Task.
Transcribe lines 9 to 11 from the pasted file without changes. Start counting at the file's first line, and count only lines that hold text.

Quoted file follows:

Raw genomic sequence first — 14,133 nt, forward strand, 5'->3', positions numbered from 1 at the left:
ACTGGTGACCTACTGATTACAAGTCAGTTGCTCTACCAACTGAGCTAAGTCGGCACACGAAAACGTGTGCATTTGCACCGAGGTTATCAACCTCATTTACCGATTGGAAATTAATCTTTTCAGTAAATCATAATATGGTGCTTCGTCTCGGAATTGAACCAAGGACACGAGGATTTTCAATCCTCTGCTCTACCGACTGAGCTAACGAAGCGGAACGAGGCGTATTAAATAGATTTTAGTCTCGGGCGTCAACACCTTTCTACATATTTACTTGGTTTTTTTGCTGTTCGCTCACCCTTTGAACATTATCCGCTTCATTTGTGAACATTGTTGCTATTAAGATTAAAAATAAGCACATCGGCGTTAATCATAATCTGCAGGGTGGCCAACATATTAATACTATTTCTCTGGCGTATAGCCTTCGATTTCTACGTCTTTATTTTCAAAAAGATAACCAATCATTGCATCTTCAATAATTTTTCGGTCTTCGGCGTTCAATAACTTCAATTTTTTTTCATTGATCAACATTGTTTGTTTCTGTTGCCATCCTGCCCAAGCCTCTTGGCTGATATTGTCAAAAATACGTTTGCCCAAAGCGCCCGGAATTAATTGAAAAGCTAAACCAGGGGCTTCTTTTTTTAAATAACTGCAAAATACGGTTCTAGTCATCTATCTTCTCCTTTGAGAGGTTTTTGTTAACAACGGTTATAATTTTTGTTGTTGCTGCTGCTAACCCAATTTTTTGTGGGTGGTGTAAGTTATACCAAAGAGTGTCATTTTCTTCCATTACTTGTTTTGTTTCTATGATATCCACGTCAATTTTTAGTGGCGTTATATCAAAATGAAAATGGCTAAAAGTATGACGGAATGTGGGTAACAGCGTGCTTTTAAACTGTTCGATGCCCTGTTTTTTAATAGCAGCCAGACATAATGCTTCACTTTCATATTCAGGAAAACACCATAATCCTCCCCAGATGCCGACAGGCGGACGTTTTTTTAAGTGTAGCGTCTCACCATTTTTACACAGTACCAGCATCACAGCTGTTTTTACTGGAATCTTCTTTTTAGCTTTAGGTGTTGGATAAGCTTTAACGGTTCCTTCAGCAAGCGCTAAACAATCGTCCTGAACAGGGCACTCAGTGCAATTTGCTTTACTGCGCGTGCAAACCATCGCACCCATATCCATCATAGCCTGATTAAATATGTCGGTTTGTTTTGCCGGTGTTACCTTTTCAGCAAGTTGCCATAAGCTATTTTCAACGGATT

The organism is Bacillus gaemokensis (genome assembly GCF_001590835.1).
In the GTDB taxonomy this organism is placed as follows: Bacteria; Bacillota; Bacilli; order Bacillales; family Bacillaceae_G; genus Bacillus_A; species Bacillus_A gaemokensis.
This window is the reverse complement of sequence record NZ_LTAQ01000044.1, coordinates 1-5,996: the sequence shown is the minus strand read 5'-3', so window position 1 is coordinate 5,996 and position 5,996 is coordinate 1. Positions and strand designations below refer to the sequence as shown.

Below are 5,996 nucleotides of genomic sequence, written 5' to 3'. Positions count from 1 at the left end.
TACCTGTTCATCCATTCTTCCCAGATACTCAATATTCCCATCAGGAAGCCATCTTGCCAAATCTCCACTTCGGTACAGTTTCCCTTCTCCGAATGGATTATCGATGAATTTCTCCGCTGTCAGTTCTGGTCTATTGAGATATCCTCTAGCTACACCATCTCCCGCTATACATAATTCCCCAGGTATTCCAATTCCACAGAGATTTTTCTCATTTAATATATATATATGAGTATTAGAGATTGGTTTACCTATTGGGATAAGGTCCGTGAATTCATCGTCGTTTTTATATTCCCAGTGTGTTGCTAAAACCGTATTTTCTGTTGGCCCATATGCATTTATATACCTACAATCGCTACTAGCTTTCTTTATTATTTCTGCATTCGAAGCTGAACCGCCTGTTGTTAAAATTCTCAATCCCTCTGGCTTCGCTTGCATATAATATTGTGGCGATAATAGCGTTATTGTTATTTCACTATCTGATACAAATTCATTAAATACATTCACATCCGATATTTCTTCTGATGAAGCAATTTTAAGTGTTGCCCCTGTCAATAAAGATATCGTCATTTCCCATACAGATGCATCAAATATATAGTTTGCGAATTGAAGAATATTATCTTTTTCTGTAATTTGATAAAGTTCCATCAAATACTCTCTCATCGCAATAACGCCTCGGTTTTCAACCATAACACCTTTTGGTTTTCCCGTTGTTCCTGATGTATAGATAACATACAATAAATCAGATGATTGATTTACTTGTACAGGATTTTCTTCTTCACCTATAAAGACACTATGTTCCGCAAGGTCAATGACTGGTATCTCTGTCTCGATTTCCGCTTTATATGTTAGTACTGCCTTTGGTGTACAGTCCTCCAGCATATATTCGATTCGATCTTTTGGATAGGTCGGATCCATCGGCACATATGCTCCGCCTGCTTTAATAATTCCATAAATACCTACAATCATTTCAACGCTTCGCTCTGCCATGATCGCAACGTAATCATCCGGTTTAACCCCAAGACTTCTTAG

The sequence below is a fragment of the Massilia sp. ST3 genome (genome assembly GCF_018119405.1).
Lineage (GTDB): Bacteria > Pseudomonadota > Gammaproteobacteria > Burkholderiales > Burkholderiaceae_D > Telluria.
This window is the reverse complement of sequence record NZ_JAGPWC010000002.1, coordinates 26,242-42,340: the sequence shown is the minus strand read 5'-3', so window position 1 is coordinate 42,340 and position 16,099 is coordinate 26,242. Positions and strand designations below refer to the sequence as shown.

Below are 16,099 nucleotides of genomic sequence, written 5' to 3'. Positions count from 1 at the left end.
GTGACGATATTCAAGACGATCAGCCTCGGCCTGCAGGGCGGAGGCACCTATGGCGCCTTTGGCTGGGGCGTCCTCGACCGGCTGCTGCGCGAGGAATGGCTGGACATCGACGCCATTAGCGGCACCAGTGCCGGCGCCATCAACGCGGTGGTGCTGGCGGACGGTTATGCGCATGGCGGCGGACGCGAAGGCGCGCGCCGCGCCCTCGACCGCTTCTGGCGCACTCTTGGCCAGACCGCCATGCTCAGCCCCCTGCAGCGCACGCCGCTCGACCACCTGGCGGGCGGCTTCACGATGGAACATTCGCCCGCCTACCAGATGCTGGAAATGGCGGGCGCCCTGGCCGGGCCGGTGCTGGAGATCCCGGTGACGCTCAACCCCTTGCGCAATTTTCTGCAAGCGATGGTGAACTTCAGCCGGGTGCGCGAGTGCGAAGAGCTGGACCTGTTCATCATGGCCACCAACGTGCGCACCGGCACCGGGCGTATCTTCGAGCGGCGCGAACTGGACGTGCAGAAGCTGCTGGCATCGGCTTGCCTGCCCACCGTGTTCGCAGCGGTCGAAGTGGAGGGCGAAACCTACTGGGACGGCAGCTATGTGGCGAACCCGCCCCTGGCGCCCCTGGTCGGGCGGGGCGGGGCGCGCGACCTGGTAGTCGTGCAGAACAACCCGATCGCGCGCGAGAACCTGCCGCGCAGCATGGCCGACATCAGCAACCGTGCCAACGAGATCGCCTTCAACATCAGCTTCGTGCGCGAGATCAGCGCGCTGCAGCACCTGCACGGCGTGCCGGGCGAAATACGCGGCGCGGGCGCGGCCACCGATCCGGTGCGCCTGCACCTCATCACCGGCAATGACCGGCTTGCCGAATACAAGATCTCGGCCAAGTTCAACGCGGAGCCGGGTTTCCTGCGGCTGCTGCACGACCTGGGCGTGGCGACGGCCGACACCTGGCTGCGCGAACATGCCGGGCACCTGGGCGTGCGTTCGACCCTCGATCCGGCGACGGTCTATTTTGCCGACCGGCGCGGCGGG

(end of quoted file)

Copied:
Lineage (GTDB): Bacteria > Pseudomonadota > Gammaproteobacteria > Burkholderiales > Burkholderiaceae_D > Telluria.
This window is the reverse complement of sequence record NZ_JAGPWC010000002.1, coordinates 26,242-42,340: the sequence shown is the minus strand read 5'-3', so window position 1 is coordinate 42,340 and position 16,099 is coordinate 26,242. Positions and strand designations below refer to the sequence as shown.

Below are 16,099 nucleotides of genomic sequence, written 5' to 3'. Positions count from 1 at the left end.